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Turkish forces have been passing through hard times in northwestern Syria.
First a mysterious ‘heart attack’ that killed a Turkish general in Idlib. Then, Turkish military positions in the province of Aleppo were devastated by a series of rocket strikes. Rockets pounded the so-called ‘observation post’ of the Turkish military near the town of Xezwe on September 12. Later on the same day, when Turkish reinforcements deployed in the area, the Xezwe post was once again shelled by unguided rockets. Photos and videos from the ground showed that the strike caused notable damage, while pro-militant sources also claimed that several Turkish troops were injured.
The Turkish Armed Forces responded to the attack by striking positions of the Kurdish People’s Protection Units (YPG) in Aqiybah, Sughanka and Burj al-Qas.
On September 13, the Afrin Liberation Forces, an armed group affiliated with the YPG, claimed responsibility for the strikes on Turkish positions. This group regularly conducts attacks on the Turkish Army and Turkish proxies in the region of Afrin. It did not reveal details of the operation, but pro-Turkish sources claim that Kurdish rebels may have carried out their attacks the area of Qala’at Kaluta near the town of Kabashin.
On September 12, two explosions hit the Turkish-occupied town of Ras al-Ayn in northeastern Syria. The first explosion caused by an improvised explosive device took place in the Haj Wassfi alley. The second explosion, a booby-trapped motorcycle, erupted near the central bakery. At least 4 civilians were killed.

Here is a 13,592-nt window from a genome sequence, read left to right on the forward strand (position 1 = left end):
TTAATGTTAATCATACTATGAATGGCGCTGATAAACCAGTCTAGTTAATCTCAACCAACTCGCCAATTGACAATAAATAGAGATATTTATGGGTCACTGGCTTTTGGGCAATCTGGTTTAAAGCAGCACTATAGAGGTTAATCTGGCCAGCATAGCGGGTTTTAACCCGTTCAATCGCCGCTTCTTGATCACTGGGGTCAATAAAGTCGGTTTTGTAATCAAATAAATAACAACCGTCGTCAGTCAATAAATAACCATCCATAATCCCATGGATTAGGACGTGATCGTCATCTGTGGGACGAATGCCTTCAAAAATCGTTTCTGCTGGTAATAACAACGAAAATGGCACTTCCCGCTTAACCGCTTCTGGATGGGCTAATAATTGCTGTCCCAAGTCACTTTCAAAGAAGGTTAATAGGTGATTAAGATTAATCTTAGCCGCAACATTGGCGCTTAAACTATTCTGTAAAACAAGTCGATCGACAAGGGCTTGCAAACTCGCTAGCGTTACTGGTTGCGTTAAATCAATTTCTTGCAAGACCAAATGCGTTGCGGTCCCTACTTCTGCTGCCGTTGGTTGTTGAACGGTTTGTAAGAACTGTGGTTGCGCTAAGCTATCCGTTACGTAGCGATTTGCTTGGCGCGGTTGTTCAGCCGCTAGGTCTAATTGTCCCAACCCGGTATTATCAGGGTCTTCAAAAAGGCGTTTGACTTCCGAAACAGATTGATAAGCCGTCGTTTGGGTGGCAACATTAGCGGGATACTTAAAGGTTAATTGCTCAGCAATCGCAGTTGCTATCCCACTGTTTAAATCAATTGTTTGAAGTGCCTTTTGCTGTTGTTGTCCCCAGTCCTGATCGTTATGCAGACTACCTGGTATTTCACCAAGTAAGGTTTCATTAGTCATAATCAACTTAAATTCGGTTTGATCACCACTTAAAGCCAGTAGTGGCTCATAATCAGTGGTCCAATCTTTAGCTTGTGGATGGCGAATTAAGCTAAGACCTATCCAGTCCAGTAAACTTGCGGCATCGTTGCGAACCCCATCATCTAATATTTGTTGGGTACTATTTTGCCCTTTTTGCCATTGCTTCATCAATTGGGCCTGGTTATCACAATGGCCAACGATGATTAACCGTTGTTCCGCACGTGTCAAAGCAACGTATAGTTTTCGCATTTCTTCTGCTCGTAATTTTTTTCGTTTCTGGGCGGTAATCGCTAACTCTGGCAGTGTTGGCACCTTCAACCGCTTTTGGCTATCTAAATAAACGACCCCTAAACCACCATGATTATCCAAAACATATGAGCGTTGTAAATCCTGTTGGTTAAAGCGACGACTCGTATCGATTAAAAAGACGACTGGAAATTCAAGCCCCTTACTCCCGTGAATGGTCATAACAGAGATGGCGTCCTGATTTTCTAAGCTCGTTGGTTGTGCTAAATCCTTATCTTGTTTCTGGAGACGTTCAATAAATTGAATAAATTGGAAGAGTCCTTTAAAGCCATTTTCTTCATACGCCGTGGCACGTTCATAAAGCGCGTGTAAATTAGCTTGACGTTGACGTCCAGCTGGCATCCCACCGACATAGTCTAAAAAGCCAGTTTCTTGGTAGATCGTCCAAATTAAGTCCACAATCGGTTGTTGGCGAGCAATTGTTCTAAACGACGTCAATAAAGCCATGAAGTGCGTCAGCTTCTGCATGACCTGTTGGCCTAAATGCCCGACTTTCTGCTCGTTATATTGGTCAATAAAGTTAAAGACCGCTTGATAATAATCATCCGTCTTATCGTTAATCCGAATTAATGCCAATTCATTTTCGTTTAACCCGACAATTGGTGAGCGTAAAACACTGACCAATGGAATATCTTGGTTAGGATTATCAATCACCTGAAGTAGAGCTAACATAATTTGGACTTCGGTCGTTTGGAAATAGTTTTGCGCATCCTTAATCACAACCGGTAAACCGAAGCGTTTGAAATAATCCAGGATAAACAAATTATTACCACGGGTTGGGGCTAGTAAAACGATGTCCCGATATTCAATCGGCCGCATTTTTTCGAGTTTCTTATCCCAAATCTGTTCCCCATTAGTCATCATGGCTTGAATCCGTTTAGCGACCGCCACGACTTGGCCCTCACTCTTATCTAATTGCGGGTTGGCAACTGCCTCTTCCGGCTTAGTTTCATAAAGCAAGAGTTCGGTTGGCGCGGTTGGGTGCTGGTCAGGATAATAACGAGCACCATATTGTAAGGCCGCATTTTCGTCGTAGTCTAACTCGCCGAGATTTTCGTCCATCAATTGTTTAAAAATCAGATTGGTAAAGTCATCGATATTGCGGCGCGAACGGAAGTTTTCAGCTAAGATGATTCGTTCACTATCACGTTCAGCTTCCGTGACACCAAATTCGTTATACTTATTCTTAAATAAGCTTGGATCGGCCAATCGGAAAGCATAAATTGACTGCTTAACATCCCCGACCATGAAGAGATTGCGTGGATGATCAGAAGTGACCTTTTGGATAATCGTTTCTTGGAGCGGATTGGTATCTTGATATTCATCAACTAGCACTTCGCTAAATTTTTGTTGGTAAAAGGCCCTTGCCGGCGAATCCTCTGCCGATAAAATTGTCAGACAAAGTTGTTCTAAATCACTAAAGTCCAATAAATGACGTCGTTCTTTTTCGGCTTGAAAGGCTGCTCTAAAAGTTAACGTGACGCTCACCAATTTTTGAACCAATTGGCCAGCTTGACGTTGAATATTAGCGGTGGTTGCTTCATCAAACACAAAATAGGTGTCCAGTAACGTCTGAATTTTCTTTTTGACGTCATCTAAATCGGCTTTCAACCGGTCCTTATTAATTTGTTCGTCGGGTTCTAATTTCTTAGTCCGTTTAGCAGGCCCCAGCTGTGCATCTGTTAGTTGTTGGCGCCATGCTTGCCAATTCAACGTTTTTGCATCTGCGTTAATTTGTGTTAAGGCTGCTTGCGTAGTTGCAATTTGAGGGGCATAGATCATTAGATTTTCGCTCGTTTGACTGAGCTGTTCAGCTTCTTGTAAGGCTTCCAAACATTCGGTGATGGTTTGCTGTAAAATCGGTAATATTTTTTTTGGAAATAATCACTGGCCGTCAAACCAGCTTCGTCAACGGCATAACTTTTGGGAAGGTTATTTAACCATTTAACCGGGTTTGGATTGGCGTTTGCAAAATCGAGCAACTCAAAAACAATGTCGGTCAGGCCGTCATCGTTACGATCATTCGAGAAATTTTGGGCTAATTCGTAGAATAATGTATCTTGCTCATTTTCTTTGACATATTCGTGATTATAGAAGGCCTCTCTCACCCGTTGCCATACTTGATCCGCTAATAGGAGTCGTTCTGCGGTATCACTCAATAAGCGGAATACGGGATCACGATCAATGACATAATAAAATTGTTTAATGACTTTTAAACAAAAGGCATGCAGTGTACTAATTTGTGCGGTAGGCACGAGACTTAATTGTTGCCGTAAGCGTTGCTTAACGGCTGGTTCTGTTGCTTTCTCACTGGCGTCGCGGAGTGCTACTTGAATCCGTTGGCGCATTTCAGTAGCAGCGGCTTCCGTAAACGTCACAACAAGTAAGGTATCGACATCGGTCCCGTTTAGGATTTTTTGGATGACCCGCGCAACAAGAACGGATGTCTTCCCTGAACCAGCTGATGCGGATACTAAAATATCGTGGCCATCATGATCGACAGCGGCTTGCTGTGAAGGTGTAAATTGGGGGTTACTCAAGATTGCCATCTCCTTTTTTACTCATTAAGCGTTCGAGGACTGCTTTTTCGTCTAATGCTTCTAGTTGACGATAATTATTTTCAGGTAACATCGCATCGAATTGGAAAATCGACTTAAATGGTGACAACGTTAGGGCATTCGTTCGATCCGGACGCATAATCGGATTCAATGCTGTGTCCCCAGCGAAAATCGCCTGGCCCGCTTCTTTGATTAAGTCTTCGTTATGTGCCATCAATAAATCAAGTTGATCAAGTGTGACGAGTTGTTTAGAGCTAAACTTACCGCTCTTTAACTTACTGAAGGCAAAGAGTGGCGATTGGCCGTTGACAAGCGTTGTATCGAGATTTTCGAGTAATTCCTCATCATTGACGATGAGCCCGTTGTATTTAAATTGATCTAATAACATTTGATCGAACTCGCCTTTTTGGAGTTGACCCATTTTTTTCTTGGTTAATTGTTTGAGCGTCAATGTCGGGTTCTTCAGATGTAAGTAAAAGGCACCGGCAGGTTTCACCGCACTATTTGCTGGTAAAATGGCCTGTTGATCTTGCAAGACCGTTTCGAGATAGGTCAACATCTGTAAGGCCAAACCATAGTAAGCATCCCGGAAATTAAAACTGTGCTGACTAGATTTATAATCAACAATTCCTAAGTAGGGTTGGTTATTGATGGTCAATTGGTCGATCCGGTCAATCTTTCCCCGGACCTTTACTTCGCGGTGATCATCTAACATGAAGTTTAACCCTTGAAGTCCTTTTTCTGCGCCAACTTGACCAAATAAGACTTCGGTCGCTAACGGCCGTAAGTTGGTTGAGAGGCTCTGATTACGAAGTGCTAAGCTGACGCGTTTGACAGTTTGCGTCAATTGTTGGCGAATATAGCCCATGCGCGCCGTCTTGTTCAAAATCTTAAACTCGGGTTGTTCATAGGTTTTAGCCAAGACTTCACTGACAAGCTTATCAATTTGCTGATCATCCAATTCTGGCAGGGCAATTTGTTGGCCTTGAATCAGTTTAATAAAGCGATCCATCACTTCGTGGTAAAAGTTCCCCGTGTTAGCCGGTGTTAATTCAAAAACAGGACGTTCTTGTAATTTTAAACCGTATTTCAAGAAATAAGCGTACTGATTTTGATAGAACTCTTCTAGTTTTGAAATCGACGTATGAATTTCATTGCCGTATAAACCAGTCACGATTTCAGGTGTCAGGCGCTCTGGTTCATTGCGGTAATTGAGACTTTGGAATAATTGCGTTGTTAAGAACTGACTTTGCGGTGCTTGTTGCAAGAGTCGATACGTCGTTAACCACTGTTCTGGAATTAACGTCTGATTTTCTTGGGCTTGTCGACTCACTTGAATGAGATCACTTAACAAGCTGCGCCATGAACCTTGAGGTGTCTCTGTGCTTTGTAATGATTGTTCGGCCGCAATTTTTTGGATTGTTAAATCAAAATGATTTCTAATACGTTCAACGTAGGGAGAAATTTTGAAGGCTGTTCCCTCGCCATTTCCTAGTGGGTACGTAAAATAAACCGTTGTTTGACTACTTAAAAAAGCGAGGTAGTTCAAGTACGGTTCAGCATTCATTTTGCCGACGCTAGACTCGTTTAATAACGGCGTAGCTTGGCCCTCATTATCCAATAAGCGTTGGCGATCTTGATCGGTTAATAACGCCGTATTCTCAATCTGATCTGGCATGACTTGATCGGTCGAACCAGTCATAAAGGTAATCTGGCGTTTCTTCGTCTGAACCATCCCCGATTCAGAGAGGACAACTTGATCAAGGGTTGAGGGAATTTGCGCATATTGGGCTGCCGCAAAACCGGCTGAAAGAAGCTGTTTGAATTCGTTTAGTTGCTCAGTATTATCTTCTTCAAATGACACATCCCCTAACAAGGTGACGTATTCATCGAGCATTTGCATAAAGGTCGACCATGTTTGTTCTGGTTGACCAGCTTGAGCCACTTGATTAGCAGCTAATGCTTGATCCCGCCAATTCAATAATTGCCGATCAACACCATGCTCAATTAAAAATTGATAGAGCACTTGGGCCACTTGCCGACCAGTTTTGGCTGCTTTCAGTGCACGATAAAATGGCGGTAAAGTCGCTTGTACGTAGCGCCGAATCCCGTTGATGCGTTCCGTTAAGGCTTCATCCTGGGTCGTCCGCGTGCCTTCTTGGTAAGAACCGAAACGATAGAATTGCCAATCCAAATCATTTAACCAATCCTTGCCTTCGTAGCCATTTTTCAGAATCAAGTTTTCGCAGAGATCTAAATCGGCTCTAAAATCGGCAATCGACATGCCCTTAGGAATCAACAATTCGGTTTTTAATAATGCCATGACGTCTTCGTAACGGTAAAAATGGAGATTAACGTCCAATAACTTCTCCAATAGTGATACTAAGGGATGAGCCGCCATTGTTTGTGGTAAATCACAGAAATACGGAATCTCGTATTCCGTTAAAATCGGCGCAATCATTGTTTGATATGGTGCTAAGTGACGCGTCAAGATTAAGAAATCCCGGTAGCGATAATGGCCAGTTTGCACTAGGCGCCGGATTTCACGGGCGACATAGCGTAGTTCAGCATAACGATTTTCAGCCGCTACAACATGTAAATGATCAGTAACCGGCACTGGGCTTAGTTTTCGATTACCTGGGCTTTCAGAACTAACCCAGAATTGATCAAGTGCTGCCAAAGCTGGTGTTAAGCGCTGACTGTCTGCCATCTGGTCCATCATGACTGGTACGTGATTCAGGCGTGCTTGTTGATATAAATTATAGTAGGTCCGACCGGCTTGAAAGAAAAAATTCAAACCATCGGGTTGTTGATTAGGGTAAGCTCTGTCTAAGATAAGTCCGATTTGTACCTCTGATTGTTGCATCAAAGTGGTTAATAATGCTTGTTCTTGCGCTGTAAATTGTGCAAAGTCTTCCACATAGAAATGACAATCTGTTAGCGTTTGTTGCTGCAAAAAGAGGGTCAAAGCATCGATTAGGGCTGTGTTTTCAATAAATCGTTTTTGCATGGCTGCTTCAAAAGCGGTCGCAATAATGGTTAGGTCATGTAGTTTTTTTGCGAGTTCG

Pro-Turkish sources accused the YPG of conducting this attack. However, this time the main suspect is ISIS. The YPG and its allied groups focus their attacks on mostly military targets.
On top of this, the Syrian Army and its allies carried out a series of rocket and artillery strikes on positions of Turkish-backed terrorists, mostly members of Hayat Tahrir al-Sham, in the southern part of Greater Idlib on September 13 and 14.
According to pro-militant sources, government forces launched over 400 rockets and shells on terrorists’ positions near Fatterah, Kafar Aweed, Sufuhon, Kansafra, al-Bara, Shnan, Fleifel and Benin. Pro-government sources claim that a few dozen terrorists were eliminated or injured in the strikes.
Just a few days earlier, warplanes of the Russian Aerospace Forces bombed fortified positions and training camps of terrorists near Jisr al-Shughur and Sheikh Yusuf. Airstrikes by unidentified combat drones, most likely Iranian ones, also pounded a fortified point of Hayat Tahrir al-Sham near al-Bara. Media outlets affiliated with terrorists or Turkey did not provide details regarding the real impact of the strike claiming that they targeted civilian targets only. Pro-Russian sources speculated that up to 100 Turkish-backed terrorists were eliminated. Nonetheless, this number is questionable.
Turkey is not hurrying up to fulfill its commitments under the Idlib de-escalation deal and neutralize al-Qaeda-linked terrorists in its area of responsibility. Instead, Ankara continues military and financial support to these groups aiming to turn the al-Qaeda-held part of northwestern Syria into a pseudo state under a Turkish protectorate or even annex this territory.
So, it seems that the Syrian-Iranian-Russian alliance has opted to take the initiative into its own hands and make real steps to deal with the terrorist threat in Idlib.